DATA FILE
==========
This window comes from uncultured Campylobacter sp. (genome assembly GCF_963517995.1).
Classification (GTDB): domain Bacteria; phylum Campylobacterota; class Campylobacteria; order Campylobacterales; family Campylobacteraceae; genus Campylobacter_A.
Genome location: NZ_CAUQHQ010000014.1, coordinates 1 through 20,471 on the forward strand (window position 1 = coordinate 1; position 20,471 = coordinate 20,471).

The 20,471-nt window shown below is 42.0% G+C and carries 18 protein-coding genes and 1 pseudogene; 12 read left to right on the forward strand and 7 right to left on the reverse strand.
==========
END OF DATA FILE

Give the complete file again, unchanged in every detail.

This window comes from uncultured Campylobacter sp. (genome assembly GCF_963517995.1).
Classification (GTDB): domain Bacteria; phylum Campylobacterota; class Campylobacteria; order Campylobacterales; family Campylobacteraceae; genus Campylobacter_A.
Genome location: NZ_CAUQHQ010000014.1, coordinates 1 through 20,471 on the forward strand (window position 1 = coordinate 1; position 20,471 = coordinate 20,471).

The 20,471-nt window shown below is 42.0% G+C and carries 18 protein-coding genes and 1 pseudogene; 12 read left to right on the forward strand and 7 right to left on the reverse strand.